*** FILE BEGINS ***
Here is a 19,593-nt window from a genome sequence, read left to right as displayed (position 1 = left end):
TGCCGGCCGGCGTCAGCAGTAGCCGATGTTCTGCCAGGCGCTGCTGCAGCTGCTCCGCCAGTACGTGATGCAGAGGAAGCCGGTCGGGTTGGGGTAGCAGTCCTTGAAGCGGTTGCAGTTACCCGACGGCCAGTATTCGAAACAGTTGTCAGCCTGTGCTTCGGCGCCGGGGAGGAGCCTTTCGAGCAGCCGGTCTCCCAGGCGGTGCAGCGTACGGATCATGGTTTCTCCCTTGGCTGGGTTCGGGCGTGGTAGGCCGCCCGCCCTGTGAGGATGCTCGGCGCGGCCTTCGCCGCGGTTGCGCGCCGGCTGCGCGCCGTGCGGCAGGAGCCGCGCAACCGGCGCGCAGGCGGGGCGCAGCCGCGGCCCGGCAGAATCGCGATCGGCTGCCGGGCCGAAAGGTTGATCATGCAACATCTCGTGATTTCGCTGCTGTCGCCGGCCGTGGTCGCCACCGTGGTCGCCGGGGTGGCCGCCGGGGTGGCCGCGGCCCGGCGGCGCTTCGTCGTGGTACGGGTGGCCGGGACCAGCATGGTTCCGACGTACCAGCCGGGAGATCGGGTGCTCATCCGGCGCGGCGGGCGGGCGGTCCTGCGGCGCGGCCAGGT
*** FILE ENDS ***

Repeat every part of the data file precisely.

Here is a 19,593-nt window from a genome sequence, read left to right as displayed (position 1 = left end):
TGCCGGCCGGCGTCAGCAGTAGCCGATGTTCTGCCAGGCGCTGCTGCAGCTGCTCCGCCAGTACGTGATGCAGAGGAAGCCGGTCGGGTTGGGGTAGCAGTCCTTGAAGCGGTTGCAGTTACCCGACGGCCAGTATTCGAAACAGTTGTCAGCCTGTGCTTCGGCGCCGGGGAGGAGCCTTTCGAGCAGCCGGTCTCCCAGGCGGTGCAGCGTACGGATCATGGTTTCTCCCTTGGCTGGGTTCGGGCGTGGTAGGCCGCCCGCCCTGTGAGGATGCTCGGCGCGGCCTTCGCCGCGGTTGCGCGCCGGCTGCGCGCCGTGCGGCAGGAGCCGCGCAACCGGCGCGCAGGCGGGGCGCAGCCGCGGCCCGGCAGAATCGCGATCGGCTGCCGGGCCGAAAGGTTGATCATGCAACATCTCGTGATTTCGCTGCTGTCGCCGGCCGTGGTCGCCACCGTGGTCGCCGGGGTGGCCGCCGGGGTGGCCGCGGCCCGGCGGCGCTTCGTCGTGGTACGGGTGGCCGGGACCAGCATGGTTCCGACGTACCAGCCGGGAGATCGGGTGCTCATCCGGCGCGGCGGGCGGGCGGTCCTGCGGCGCGGCCAGGT